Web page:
This medicinal product is subject to additional monitoring. This will allow quick identification of new safety information. Healthcare professionals are asked to report any suspected adverse reactions. See section 4.8 for how to report adverse reactions.
Spinraza 12 mg solution for injection
Each 5 ml vial contains nusinersen sodium equivalent to 12 mg nusinersen.
Each ml contains 2.4 mg of nusinersen.
For the full list of excipients, see section 6.1.
Solution for injection.
Clear and colourless solution with pH of approximately 7.2.
Spinraza is indicated for the treatment of 5q Spinal Muscular Atrophy.
Treatment with Spinraza should only be initiated by a physician with experience in the management of spinal muscular atrophy (SMA).
The decision to treat should be based on an individualised expert evaluation of the expected benefits of treatment for that individual, balanced against the potential risk of treatment with Spinraza. Patients with profound hypotonia and respiratory failure at birth, where Spinraza has not been studied, may not experience a clinically meaningful benefit due to severe SMN protein deficiency.
Spinraza is for intrathecal use by lumbar puncture.
The recommended dosage is 12 mg (5 ml) per administration.
Spinraza treatment should be initiated as early as possible after diagnosis with 4 loading doses on Days 0, 14, 28 and 63. A maintenance dose should be administered once every 4 months thereafter.
Duration of treatment
Information on long term efficacy of this medicinal product is not available. The need for continuation of therapy should be reviewed regularly and considered on an individual basis depending on the patient's clinical presentation and response to the therapy.
Missed or delayed doses
If a loading dose is delayed or missed Spinraza should be administered as soon as possible, with at least 14 days between doses, and continue dosing at the prescribed frequency. If a maintenance dose is delayed or missed, Spinraza should be administered as soon as possible and dosing continued every 4 months.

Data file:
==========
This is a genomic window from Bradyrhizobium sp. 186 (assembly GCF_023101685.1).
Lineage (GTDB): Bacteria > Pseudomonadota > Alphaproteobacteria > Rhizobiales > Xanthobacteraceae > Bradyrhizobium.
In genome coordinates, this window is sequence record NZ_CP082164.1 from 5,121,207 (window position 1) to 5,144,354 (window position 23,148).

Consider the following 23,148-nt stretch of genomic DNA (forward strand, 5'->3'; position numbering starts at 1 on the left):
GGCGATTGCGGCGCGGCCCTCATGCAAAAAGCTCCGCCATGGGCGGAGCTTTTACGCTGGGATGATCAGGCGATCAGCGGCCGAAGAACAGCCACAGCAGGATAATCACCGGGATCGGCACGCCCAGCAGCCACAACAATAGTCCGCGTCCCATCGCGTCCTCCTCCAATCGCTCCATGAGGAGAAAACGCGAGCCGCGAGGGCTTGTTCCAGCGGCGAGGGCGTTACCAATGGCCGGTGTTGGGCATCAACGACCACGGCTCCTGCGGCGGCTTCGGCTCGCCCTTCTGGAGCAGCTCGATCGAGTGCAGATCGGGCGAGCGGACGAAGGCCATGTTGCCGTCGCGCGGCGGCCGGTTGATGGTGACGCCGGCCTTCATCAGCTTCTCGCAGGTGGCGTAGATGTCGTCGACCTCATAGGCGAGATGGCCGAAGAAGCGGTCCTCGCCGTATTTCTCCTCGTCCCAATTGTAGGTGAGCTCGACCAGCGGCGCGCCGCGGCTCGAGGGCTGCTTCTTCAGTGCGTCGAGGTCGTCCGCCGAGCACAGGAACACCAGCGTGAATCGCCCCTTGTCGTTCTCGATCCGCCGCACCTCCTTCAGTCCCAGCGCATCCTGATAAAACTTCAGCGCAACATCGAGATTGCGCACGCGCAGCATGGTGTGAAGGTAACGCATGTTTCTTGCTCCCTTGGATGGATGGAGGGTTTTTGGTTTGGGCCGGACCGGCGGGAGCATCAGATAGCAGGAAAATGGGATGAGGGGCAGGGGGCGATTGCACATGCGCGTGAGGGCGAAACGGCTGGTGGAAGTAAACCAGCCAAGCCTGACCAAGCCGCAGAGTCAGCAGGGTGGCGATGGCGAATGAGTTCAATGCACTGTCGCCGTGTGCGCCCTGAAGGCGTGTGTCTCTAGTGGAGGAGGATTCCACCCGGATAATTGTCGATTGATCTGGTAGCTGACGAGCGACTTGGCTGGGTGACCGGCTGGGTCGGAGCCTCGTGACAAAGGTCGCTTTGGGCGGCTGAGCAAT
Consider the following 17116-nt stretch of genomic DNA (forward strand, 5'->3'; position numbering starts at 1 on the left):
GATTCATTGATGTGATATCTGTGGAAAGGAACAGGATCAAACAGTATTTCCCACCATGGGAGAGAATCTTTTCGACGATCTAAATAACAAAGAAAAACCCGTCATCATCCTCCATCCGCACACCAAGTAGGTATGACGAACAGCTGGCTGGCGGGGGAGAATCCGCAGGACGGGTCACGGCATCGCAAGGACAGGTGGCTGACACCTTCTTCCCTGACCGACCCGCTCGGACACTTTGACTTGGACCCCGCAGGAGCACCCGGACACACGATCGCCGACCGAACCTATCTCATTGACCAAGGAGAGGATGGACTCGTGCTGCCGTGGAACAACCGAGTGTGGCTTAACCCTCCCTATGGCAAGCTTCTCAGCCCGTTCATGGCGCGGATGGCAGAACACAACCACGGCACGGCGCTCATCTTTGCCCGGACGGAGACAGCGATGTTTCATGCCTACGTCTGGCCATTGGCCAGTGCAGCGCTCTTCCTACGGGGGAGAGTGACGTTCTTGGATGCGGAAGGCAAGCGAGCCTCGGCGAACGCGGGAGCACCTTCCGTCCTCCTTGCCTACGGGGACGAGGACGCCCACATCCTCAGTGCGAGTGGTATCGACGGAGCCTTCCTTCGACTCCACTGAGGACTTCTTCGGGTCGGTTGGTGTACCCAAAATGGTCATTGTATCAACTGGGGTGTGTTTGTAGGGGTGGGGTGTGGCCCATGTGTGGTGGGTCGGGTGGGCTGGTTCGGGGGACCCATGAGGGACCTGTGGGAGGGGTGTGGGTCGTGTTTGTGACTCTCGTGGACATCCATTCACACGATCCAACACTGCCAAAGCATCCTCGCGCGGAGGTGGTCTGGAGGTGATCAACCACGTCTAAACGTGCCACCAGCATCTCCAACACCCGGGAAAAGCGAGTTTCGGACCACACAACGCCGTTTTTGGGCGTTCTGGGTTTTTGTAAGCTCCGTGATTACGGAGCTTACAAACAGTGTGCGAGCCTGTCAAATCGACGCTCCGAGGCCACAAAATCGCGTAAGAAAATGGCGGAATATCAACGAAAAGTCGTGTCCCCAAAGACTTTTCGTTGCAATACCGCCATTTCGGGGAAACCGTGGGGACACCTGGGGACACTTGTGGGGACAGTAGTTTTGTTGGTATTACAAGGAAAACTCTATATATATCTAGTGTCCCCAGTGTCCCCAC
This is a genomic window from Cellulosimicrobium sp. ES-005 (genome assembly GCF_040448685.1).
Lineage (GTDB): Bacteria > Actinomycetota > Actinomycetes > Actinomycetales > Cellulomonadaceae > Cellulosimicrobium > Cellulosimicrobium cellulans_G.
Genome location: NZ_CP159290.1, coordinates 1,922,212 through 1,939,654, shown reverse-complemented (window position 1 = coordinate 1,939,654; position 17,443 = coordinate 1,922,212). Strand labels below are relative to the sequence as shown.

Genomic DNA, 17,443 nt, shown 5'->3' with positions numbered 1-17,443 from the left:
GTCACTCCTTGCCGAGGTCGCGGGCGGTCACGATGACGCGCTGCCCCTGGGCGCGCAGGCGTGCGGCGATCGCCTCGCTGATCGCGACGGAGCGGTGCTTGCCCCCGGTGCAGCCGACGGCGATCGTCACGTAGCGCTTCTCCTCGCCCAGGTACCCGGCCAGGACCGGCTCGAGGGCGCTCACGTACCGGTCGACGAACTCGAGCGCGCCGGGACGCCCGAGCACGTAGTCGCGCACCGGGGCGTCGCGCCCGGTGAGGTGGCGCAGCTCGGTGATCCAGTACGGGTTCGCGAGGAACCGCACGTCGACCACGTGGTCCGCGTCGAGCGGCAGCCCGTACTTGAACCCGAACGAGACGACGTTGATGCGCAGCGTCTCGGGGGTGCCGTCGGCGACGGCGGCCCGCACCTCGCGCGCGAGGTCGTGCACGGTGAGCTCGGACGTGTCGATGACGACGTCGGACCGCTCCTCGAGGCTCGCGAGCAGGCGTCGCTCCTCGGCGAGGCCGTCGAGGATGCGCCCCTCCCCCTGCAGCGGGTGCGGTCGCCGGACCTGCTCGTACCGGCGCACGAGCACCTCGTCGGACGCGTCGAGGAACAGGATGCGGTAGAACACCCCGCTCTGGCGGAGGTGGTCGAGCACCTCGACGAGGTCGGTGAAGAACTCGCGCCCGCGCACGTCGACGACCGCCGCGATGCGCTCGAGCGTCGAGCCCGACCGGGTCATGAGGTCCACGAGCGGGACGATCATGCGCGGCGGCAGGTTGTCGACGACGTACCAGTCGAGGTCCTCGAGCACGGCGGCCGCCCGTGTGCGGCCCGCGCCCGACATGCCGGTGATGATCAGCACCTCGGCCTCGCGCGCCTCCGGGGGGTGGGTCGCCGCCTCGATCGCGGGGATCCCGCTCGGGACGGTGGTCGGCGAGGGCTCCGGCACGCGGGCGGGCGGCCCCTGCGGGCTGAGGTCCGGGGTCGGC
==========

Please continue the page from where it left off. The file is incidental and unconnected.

Spinraza has not been studied in patients with renal impairment. The safety and efficacy in patients with renal impairment has not been established and they should be closely observed.
Spinraza has not been studied in patients with hepatic impairment. Spinraza is not metabolised via the cytochrome P450 enzyme system in the liver, therefore dose adjustment is unlikely to be required in patients with hepatic impairment (see sections 4.5 and 5.2).
Method of administration
Treatment should be administered by health care professionals experienced in performing lumbar punctures.
Spinraza is administered as an intrathecal bolus injection over 1 to 3 minutes, using a spinal anaesthesia needle. The injection must not be administered in areas of the skin where there are signs of infection or inflammation. It is recommended that the volume of cerebral spinal fluid (CSF), equivalent to the volume of Spinraza to be injected, is removed prior to administration of Spinraza.
Sedation may be required to administer Spinraza, as indicated by the clinical condition of the patient.
Ultrasound (or other imaging techniques) may be considered to guide intrathecal administration of Spinraza, particularly in younger patients and in patients with scoliosis. Aseptic technique should be used when preparing and administering Spinraza; see instructions for use in section 6.6.
Hypersensitivity to the active substance or to any of the excipients listed in section 6.1.
Lumbar puncture procedure
There is a risk of adverse reactions occurring as part of the lumbar puncture procedure (e.g. headache, back pain, vomiting; see section 4.8). Potential difficulties with this route of administration may be seen in very young patients and those with scoliosis. The use of ultrasound or other imaging techniques to assist with intrathecal administration of Spinraza, can be considered at the physician's discretion.
Thrombocytopenia and coagulation abnormalities
Thrombocytopenia and coagulation abnormalities, including acute severe thrombocytopenia, have been observed after administration of other subcutaneously or intravenously administered antisense oligonucleotides. If clinically indicated, platelet and coagulation laboratory testing is recommended prior to administration of Spinraza.
Renal toxicity has been observed after administration of other subcutaneously and intravenously administered antisense oligonucleotides. If clinically indicated, urine protein testing (preferably using a first morning urine specimen) is recommended. For persistent elevated urinary protein, further evaluation should be considered.
There have been reports of communicating hydrocephalus not related to meningitis or bleeding in patients treated with nusinersen in the post-marketing setting. Some patients were implanted with a ventriculo-peritoneal shunt. In patients with decreased consciousness, an evaluation for hydrocephalus should be considered. The benefits-and risks of nusinersen treatment in patients with a ventriculo-peritoneal shunt are unknown at present and the maintenance of treatment needs to be carefully considered.